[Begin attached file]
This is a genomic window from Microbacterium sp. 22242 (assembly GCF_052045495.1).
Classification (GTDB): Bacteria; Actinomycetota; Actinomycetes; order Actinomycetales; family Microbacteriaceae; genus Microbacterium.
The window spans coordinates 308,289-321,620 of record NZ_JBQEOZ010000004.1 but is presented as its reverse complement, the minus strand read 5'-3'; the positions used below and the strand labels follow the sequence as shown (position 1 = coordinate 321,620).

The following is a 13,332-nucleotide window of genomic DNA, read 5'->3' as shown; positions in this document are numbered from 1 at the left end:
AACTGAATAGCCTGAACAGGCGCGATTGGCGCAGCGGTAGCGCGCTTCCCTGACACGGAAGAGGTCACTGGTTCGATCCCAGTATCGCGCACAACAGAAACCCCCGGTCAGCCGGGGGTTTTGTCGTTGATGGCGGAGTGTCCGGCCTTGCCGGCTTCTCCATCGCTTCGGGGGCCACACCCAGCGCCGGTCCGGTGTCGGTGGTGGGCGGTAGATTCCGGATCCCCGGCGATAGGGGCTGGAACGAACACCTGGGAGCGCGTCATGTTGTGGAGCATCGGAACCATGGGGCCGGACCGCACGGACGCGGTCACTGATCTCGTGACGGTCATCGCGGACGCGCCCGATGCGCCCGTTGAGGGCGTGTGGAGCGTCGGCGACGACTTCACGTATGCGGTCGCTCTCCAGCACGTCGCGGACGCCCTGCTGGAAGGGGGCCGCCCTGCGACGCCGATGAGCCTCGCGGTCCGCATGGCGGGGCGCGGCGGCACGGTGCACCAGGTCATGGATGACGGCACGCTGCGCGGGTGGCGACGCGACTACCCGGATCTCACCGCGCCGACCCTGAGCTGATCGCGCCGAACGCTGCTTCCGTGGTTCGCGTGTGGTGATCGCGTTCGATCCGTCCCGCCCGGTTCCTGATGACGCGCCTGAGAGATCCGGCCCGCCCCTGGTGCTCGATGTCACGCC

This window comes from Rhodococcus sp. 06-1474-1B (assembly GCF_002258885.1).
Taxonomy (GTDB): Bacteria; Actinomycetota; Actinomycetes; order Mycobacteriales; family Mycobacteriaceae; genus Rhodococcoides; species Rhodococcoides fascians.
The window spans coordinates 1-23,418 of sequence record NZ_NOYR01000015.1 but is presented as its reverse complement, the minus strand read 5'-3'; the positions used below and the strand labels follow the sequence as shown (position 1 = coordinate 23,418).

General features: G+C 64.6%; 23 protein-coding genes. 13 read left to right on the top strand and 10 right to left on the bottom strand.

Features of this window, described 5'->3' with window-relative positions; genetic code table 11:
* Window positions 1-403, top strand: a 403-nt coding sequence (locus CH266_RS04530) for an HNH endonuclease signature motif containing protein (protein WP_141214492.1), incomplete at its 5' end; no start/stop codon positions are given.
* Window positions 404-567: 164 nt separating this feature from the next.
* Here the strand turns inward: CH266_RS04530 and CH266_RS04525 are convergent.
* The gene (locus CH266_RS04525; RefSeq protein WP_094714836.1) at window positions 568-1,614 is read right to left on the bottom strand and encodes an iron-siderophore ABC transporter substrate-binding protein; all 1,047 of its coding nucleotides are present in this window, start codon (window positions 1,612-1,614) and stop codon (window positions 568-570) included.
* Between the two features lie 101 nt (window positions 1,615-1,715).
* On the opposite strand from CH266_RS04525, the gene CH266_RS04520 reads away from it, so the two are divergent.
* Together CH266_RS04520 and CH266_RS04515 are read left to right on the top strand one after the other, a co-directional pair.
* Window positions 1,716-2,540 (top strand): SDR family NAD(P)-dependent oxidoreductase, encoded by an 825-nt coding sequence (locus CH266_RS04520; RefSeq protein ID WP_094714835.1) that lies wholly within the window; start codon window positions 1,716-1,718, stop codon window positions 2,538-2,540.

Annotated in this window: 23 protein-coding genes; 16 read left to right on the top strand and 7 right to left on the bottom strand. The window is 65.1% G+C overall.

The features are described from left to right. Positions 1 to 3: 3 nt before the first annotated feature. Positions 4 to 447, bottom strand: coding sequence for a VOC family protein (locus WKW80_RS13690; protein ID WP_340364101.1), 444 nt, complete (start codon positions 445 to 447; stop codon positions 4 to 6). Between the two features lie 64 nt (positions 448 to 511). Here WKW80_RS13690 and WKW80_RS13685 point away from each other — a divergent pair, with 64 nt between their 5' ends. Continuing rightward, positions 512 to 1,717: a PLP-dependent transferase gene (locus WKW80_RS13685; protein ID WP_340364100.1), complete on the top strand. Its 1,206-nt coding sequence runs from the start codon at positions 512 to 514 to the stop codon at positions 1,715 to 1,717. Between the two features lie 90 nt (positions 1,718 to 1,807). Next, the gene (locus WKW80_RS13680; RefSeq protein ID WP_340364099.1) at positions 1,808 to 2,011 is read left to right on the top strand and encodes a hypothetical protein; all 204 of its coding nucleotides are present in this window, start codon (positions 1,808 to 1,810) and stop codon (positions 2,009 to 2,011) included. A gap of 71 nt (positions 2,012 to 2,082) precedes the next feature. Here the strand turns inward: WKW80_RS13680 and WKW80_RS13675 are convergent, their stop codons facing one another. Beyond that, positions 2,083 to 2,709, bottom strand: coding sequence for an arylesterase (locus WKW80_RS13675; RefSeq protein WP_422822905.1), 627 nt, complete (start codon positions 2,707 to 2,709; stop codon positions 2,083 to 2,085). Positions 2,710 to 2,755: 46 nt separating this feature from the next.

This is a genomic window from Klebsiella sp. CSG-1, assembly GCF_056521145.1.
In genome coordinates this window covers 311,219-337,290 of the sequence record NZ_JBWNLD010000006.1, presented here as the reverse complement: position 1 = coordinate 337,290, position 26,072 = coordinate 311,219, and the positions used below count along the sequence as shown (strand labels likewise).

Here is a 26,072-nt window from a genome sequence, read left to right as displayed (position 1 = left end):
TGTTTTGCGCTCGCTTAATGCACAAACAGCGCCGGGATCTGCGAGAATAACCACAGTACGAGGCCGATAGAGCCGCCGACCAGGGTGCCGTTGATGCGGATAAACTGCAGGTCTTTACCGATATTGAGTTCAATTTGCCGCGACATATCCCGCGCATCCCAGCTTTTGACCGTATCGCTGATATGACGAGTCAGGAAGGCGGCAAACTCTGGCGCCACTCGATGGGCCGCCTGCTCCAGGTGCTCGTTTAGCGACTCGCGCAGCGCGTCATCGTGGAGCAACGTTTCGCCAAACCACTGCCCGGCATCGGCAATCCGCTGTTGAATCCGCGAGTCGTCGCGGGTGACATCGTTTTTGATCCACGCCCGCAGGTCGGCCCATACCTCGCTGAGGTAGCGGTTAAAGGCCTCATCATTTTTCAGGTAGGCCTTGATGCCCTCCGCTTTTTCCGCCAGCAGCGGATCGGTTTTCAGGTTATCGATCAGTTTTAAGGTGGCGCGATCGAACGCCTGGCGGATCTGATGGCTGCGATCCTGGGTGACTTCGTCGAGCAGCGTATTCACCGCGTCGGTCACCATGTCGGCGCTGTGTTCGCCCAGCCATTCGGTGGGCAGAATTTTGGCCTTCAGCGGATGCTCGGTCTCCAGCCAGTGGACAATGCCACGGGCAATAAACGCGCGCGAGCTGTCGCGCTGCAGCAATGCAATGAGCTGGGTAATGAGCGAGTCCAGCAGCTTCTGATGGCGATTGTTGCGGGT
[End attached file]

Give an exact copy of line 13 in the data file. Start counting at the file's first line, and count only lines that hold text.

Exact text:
* Here the strand turns inward: CH266_RS04530 and CH266_RS04525 are convergent.